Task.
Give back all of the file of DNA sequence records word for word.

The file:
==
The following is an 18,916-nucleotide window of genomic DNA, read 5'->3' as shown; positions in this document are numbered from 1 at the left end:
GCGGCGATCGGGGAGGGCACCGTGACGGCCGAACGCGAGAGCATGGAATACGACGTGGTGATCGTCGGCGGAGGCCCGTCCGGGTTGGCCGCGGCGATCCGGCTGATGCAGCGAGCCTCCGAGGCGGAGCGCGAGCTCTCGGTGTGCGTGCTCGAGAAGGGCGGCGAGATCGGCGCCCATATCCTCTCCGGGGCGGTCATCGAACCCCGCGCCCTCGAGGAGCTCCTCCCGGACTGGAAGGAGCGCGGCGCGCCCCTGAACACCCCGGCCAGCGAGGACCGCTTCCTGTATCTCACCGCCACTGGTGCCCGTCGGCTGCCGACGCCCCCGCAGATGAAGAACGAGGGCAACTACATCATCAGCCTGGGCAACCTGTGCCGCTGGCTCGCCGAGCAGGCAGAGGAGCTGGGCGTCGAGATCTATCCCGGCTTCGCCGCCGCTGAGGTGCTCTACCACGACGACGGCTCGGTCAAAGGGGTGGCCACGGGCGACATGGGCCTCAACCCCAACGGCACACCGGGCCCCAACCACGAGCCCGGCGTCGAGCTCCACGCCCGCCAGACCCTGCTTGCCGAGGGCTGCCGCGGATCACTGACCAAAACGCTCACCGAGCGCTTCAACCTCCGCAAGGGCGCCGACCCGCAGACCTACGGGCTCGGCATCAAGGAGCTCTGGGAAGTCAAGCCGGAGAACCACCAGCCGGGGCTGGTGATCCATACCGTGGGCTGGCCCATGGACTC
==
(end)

The following is an 18,916-nucleotide window of genomic DNA, read 5'->3' as shown; positions in this document are numbered from 1 at the left end:
GCGGCGATCGGGGAGGGCACCGTGACGGCCGAACGCGAGAGCATGGAATACGACGTGGTGATCGTCGGCGGAGGCCCGTCCGGGTTGGCCGCGGCGATCCGGCTGATGCAGCGAGCCTCCGAGGCGGAGCGCGAGCTCTCGGTGTGCGTGCTCGAGAAGGGCGGCGAGATCGGCGCCCATATCCTCTCCGGGGCGGTCATCGAACCCCGCGCCCTCGAGGAGCTCCTCCCGGACTGGAAGGAGCGCGGCGCGCCCCTGAACACCCCGGCCAGCGAGGACCGCTTCCTGTATCTCACCGCCACTGGTGCCCGTCGGCTGCCGACGCCCCCGCAGATGAAGAACGAGGGCAACTACATCATCAGCCTGGGCAACCTGTGCCGCTGGCTCGCCGAGCAGGCAGAGGAGCTGGGCGTCGAGATCTATCCCGGCTTCGCCGCCGCTGAGGTGCTCTACCACGACGACGGCTCGGTCAAAGGGGTGGCCACGGGCGACATGGGCCTCAACCCCAACGGCACACCGGGCCCCAACCACGAGCCCGGCGTCGAGCTCCACGCCCGCCAGACCCTGCTTGCCGAGGGCTGCCGCGGATCACTGACCAAAACGCTCACCGAGCGCTTCAACCTCCGCAAGGGCGCCGACCCGCAGACCTACGGGCTCGGCATCAAGGAGCTCTGGGAAGTCAAGCCGGAGAACCACCAGCCGGGGCTGGTGATCCATACCGTGGGCTGGCCCATGGACTC